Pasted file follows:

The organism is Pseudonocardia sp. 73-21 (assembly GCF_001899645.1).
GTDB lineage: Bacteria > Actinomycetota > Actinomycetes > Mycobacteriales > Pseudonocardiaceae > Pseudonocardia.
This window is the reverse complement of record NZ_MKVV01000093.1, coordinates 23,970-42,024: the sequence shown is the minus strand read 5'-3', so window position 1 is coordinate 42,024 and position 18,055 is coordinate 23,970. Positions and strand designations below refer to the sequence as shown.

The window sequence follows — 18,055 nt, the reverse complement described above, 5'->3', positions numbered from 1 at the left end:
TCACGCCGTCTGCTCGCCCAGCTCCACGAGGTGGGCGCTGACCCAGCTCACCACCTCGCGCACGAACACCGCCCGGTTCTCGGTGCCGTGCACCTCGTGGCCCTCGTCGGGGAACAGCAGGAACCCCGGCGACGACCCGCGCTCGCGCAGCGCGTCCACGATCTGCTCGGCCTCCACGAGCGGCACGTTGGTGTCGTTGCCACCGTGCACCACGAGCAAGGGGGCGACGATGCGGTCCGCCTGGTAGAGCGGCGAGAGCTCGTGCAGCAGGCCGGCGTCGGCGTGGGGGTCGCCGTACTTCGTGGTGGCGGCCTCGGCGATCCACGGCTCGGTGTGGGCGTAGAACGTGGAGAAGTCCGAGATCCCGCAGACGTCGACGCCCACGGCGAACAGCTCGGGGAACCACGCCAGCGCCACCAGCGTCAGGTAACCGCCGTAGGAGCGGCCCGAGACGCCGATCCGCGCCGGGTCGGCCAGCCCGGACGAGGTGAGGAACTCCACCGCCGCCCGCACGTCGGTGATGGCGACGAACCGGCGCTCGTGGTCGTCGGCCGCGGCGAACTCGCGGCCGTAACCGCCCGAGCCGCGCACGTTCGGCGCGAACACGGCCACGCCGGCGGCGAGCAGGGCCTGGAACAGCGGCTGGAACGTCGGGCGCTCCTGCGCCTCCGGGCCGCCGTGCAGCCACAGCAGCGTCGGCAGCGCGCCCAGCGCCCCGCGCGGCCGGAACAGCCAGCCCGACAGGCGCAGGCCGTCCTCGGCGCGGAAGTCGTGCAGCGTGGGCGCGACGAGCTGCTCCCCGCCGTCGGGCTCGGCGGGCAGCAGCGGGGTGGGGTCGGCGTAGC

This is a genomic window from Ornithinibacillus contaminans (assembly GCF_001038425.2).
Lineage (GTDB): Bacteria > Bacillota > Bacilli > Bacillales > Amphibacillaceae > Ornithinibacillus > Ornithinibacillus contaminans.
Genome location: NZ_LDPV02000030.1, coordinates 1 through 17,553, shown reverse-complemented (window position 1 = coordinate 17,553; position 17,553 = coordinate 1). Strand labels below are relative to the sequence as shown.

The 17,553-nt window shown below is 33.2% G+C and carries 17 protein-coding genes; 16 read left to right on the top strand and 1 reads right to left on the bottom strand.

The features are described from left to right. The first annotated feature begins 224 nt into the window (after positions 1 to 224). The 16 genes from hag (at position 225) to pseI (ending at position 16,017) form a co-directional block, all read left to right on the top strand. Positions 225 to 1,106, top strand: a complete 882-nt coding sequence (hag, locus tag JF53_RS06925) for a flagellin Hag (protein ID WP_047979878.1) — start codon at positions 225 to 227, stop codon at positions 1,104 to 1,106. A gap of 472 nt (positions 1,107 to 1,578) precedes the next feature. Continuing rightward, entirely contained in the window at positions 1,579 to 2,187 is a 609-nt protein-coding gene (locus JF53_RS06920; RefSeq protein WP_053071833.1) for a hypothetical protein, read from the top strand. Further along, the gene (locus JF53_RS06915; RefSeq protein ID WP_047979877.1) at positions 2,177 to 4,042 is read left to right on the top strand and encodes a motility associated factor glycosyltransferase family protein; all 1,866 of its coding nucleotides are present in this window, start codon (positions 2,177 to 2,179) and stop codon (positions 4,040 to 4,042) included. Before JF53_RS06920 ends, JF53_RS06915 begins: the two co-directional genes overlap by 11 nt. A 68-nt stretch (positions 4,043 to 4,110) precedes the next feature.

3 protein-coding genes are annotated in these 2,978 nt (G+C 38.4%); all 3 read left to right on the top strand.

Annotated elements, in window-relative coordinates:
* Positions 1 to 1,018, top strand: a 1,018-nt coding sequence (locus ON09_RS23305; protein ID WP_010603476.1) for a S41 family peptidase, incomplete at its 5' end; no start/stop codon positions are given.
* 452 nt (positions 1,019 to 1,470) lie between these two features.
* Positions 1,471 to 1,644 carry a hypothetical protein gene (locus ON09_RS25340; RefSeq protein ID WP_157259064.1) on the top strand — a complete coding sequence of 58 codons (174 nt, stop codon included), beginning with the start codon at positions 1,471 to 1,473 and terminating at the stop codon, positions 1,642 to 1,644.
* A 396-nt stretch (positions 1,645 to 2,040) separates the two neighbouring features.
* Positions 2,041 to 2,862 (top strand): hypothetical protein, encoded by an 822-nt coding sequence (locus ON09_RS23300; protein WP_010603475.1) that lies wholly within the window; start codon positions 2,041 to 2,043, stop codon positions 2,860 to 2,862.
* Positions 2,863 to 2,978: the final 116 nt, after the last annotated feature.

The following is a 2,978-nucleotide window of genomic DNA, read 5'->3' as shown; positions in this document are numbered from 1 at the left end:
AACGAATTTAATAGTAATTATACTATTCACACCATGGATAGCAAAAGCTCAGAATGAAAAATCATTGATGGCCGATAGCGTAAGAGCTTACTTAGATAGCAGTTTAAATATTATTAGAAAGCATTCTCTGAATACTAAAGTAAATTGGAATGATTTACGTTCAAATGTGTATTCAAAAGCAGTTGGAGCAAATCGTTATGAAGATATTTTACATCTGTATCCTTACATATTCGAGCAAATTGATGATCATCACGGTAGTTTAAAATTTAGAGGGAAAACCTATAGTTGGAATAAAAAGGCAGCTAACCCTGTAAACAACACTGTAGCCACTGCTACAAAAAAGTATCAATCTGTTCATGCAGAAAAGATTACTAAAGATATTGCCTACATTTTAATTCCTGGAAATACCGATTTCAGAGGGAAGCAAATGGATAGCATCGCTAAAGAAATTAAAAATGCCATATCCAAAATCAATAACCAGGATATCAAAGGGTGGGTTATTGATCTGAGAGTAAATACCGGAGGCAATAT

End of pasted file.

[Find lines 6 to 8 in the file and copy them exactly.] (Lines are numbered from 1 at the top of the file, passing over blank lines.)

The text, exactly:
This is a genomic window from Ornithinibacillus contaminans (assembly GCF_001038425.2).
Lineage (GTDB): Bacteria > Bacillota > Bacilli > Bacillales > Amphibacillaceae > Ornithinibacillus > Ornithinibacillus contaminans.
Genome location: NZ_LDPV02000030.1, coordinates 1 through 17,553, shown reverse-complemented (window position 1 = coordinate 17,553; position 17,553 = coordinate 1). Strand labels below are relative to the sequence as shown.